Bosporus


Bosporus
Bosporan, Bosporanic /bos'peuh ran"ik/, Bosporian /bo spawr"ee euhn, -spohr"-/, adj.
/bos"peuhr euhs/, n.
a strait connecting the Black Sea and the Sea of Marmara. 18 mi. (29 km) long.
Also, Bosphorus /bos"feuhr euhs/. Cf. Dardanelles.

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Strait separating European Turkey from Asian Turkey.

Connecting the Sea of Marmara with the Black Sea, it is 19 mi (31 km) long and 2.8 mi (4.4 km) at its widest. Bosporus literally means "ox ford"; it is traditionally connected with the legendary figure of Io, who in the form of a heifer crossed the Thracian Bosporus in her wanderings. Because of its strategic importance for the defense of Constantinople (modern Istanbul), which straddled its southern end, the Byzantine emperors and later the Ottoman sultans constructed fortifications along its shores. With the growing influence of the European powers in the 19th century, rules were codified governing the transit of vessels through the strait. An international commission assumed control of it after World War I; Turkey resumed control in 1936. Two of the world's longest bridges, completed in 1973 and 1988, span the strait.

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also spelled  Bosphorus,  Turkish  İstanbul Bogazi, Karadeniz Bogazi, or Bogaziçi,  
 strait (boğaz, “throat”) uniting the Black Sea and the Sea of Marmara and separating parts of Asian Turkey (Anatolia) from European Turkey.

      The Bosporus is 19 miles (30 km) long, with a maximum width of 2.3 miles (3.7 km) at the northern entrance and a minimum width of 2,450 feet (750 m) between the Ottoman fortifications of Rumelihisarı and Anadoluhisarı. Its depth varies from 120 to 408 feet (36.5 to 124 m) in midstream. In its centre a rapid current flows from the Black Sea to the Sea of Marmara, but a countercurrent below the surface carries water of greater salinity from the Sea of Marmara to the Black Sea. The Bosporus is heavily fished, since the channel is a seasonal migration route for fish to and from the Black Sea. Both shores are well wooded and are dotted with villages, resorts, and fine residences and villas.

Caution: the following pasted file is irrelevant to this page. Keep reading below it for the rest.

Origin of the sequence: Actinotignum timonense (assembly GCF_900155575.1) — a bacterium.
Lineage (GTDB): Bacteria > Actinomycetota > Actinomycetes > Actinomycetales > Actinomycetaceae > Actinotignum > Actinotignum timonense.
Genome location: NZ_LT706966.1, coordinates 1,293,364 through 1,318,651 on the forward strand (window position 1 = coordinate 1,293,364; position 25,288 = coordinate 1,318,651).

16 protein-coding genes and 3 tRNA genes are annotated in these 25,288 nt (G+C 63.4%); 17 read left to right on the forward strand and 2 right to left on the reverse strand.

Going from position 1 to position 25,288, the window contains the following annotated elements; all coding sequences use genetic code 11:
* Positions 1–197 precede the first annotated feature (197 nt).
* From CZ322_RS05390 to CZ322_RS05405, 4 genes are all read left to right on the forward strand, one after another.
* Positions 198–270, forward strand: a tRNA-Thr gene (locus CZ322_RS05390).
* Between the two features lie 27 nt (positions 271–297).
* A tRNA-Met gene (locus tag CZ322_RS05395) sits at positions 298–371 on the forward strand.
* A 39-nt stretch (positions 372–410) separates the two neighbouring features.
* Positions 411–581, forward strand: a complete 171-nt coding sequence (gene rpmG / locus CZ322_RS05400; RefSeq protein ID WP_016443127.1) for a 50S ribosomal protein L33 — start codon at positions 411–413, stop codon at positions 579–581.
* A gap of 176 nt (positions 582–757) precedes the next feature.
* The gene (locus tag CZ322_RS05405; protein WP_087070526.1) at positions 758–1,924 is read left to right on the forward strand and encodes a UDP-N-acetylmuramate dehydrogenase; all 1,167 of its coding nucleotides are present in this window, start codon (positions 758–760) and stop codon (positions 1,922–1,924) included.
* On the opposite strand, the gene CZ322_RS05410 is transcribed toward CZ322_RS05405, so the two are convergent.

Bosporus literally means “ox ford” and is traditionally connected with the legendary figure of Io, who in the form of a heifer crossed the Thracian Bosporus in her wanderings. Because of its strategic importance for the defense of Constantinople (now Istanbul), straddling the southern end of the strait, the Byzantine emperors and later the Ottoman sultans constructed fortifications along its shores, especially on the European side. Two noteworthy examples are the castles of Anadoluhisarı, which was constructed on the Asian shore by Bayezid I in 1390–91, and Rumelihisarı, built directly across the strait by Mehmed II in 1452.

  With the growing influence of the European powers in the 19th century, rules were codified (in treaties of 1841 and 1871) governing the transit of commercial and naval vessels through the strait. An international commission assumed control of the strait after the Ottoman defeat in World War I; Turkey resumed control in 1936. Two bridges have been built across the strait. The first, the Bŏgaziçi (Bosporus I) Bridge, was completed in 1973 and has a main span of 3,524 feet (1,074 m; see photograph—>). The second bridge, the Fatih Sultan Mehmed (Bosporus II), was completed in 1988 and has a main span of 3,576 feet (1,090 m; see photograph—>).